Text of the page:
An art rocker who occasionally writes pop-oriented material, Chris de Burgh has never been as popular in his native Britain or the United States as he was in other areas of the world. In America, he's only managed two Top 40 hits -- 1983's "Don't Pay the Ferryman" (number 34) and the number three ballad "The Lady in Red" (1986). In Britain, he's had the same number of Top 40 singles -- "The Lady in Red" was a number one hit and "Missing You" peaked at number three -- yet he's had a number of minor hits. Nevertheless, he has gained an astounding popularity in other countries, particularly Norway and Brazil.
De Burgh signed with A&M Records in 1974, and supported Supertramp on their Crime of the Century tour, building himself a small fan base. His debut, Far Beyond These Castle Walls, was a folk-tinged stab at fantasy in the tradition of the Moody Blues that failed to chart upon its release in February of 1975. That July, he released a single from the album called "Flying." It didn't make an impression in the U.K., but it stayed on top of the Brazilian charts for 17 weeks. This became a familiar pattern for the singer/songwriter, as every one of his '70s albums failed to chart in the U.K. or U.S. while they racked up big sales in European and South American countries. In 1981, he had his first U.K. chart entry with Best Moves, a collection culled from his early albums. It set the stage for 1982's Rupert Hine-produced The Getaway, which reached number 30 on the U.K. charts and number 43 in the U.S., thanks to the eerie single "Don't Pay the Ferryman." de Burgh's follow-up album, Man on the Line, also performed well, charting at 69 in the U.S. and 11 in the U.K.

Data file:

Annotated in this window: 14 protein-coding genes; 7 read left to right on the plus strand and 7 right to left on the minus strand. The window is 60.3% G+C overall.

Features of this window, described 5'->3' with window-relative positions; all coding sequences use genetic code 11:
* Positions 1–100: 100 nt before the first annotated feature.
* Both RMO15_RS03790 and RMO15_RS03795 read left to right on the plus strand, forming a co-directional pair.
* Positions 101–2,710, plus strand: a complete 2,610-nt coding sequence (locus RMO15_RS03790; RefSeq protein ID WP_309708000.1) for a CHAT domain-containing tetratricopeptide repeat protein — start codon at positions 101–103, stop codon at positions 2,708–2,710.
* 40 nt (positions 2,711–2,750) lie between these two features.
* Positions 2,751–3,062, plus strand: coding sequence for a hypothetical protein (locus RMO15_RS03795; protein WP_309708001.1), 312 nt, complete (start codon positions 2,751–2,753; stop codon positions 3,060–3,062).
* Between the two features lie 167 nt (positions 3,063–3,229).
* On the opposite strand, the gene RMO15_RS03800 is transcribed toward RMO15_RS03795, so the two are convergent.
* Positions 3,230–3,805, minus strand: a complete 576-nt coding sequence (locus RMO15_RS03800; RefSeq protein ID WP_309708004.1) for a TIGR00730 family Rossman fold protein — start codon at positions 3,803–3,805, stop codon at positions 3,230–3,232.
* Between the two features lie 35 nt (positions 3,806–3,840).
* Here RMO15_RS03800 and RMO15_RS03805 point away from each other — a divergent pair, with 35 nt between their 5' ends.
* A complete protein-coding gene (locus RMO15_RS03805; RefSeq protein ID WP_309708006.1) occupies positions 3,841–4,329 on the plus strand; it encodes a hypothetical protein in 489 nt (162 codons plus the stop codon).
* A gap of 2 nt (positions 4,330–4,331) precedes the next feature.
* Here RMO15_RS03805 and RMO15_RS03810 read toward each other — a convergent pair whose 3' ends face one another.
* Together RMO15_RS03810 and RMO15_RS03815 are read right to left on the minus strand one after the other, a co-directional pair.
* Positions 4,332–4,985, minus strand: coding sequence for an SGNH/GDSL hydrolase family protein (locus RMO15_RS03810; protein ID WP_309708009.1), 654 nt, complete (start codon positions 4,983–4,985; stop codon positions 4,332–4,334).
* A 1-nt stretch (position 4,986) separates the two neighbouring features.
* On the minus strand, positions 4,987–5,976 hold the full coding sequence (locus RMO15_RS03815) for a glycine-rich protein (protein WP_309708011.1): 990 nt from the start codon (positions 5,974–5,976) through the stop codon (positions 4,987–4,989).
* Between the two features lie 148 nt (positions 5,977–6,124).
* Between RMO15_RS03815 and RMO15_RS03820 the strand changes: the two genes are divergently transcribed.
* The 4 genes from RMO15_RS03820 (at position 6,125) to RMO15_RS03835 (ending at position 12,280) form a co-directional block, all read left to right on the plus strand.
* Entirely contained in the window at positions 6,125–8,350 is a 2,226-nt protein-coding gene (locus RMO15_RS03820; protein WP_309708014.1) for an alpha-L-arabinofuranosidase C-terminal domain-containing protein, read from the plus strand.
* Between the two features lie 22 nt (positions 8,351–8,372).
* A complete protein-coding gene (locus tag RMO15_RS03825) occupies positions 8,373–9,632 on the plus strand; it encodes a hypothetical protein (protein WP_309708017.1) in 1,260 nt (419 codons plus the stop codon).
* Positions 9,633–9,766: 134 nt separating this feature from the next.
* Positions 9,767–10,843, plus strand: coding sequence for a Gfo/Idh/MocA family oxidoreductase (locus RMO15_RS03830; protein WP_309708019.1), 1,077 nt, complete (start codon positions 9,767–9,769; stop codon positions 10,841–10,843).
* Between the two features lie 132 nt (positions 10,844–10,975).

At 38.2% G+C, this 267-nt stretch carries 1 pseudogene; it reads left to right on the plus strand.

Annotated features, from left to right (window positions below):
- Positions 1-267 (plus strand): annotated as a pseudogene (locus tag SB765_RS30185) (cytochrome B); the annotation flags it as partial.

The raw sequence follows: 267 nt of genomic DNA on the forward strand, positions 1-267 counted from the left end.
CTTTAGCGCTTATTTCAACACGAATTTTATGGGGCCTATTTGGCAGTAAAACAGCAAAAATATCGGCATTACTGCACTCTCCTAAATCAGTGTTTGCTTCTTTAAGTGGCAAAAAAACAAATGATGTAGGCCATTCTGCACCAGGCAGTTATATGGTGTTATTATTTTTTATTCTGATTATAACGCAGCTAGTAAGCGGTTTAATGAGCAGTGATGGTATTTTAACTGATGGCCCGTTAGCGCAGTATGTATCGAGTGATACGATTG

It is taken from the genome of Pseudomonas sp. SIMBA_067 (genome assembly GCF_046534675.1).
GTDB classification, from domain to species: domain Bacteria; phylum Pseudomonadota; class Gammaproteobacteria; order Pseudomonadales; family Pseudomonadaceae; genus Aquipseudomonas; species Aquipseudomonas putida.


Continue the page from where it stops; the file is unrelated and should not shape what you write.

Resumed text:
De Burgh had an across the board success with the languid ballad "The Lady in Red" in late 1986; the single became a number one hit in England (number three in America) and its accompanying album, Into the Light, reached number two in the U.K. (number 25 in the U.S.). That Christmas season, a re-release of de Burgh's 1976 holiday song "A Spaceman Came Travelling" became a Top 40 hit in the U.K. Flying Colours, his follow-up to Into the Light, entered the British charts at number one upon its 1988 release, yet it failed to make the American charts. de Burgh never hit the U.S. charts again and his commercial fortunes began to slide slightly in Britain in the early '90s, yet he retained a devoted following around the world. Throughout the '90s, de Burgh continued to release albums and had a handful of low-charting hits (making his biggest mark with 1997's "So Beautiful" -- which made it to number 29). The '90s also saw the beginning of a live album release frenzy for de Burgh, which continued into the 2000s -- racking up five CDs and five DVDs. With the new millennia came new studio albums as well: 2002's Timing Is Everything; 2004's The Road to Freedom; 2006's The Storyman and 2008's Footsteps (released a year later in the U.S. and the U.K.). He embarked on various tours across Europe during the latter '00s.
Stephen Thomas Erlewine